During the annual Girl Scout Cookie Program, customers can opt to donate their purchased cookies through the Girl Scout Gift of Caring program.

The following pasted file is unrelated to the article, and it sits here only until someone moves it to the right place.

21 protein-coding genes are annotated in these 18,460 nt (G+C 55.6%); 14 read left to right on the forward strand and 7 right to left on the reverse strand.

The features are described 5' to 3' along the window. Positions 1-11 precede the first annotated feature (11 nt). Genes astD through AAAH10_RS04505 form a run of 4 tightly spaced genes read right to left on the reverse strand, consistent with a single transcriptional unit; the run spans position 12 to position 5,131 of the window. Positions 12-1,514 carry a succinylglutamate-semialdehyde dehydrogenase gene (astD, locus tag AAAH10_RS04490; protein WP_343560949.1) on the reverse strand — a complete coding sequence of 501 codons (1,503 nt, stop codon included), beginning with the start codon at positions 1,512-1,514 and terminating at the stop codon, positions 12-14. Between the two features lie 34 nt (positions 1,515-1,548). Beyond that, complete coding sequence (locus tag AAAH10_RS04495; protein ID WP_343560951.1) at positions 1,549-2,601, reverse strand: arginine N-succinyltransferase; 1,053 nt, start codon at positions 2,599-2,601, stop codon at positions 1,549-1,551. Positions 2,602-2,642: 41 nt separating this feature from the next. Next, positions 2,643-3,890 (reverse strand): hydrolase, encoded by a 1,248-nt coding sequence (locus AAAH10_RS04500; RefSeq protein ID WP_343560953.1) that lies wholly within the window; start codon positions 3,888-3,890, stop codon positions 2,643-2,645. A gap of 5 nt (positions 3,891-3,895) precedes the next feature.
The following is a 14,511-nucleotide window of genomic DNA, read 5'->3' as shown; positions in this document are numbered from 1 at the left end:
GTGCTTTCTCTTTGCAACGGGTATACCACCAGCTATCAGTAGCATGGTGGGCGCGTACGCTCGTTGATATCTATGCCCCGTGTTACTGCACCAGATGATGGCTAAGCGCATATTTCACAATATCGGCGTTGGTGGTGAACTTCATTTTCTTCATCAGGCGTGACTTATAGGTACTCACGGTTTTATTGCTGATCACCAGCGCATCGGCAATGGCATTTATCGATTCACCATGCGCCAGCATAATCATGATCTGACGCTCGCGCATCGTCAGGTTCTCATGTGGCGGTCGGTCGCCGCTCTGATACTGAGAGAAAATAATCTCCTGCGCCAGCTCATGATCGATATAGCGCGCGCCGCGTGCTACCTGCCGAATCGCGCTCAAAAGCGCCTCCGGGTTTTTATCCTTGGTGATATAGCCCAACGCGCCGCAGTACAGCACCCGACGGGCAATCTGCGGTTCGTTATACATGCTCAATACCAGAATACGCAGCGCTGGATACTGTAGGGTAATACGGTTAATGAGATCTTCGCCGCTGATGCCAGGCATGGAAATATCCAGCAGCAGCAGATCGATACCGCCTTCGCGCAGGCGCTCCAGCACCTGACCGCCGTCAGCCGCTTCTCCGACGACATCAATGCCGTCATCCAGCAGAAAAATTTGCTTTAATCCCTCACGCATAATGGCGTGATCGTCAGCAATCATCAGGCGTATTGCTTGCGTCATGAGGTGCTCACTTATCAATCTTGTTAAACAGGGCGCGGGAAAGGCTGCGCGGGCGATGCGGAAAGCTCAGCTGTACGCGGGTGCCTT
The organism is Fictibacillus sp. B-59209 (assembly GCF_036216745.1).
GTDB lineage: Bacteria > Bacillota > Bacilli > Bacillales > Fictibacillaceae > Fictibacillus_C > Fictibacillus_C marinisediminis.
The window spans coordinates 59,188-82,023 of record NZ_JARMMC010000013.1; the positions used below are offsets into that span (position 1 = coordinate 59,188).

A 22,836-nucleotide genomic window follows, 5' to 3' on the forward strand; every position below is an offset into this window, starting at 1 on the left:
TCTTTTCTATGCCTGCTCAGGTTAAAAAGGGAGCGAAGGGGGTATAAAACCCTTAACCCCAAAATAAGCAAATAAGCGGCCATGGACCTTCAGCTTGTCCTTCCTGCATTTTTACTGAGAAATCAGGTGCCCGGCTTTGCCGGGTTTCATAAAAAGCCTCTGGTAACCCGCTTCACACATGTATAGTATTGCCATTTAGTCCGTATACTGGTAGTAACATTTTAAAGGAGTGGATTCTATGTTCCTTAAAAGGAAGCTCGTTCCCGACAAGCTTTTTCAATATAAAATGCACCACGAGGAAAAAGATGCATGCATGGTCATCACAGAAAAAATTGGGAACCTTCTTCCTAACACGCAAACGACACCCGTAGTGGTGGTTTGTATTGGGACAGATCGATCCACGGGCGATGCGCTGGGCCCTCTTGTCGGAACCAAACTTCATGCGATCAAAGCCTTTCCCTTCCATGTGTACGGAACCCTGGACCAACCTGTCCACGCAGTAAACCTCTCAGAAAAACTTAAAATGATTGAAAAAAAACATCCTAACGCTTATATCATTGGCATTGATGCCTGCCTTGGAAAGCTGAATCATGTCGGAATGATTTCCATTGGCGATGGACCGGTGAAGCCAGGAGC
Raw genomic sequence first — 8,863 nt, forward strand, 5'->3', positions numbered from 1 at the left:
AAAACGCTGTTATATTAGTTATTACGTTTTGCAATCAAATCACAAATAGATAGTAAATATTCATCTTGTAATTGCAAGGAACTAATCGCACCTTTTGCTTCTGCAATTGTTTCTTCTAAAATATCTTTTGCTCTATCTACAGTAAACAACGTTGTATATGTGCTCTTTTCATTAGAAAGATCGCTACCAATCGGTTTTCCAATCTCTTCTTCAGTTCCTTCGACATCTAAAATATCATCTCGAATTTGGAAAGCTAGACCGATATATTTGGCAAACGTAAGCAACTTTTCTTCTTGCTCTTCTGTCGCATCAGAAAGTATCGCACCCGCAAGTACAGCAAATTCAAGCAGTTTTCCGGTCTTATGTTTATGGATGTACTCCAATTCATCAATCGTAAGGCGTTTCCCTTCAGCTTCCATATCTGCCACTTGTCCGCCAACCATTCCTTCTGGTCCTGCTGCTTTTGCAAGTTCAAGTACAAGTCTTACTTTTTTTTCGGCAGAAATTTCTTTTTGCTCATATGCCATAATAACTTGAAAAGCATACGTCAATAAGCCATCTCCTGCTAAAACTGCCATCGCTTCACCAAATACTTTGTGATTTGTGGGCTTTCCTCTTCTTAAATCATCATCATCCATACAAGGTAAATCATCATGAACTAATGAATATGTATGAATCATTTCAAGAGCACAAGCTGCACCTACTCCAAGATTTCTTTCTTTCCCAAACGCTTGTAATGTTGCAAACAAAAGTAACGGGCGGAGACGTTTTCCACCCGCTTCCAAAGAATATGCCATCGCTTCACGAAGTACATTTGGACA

More than 57,000 boxes of cookies donated through the Digital Cookie platform are distributed to older adults and people in need throughout the region via several partnerships with social service agencies, including Meals on Wheels People.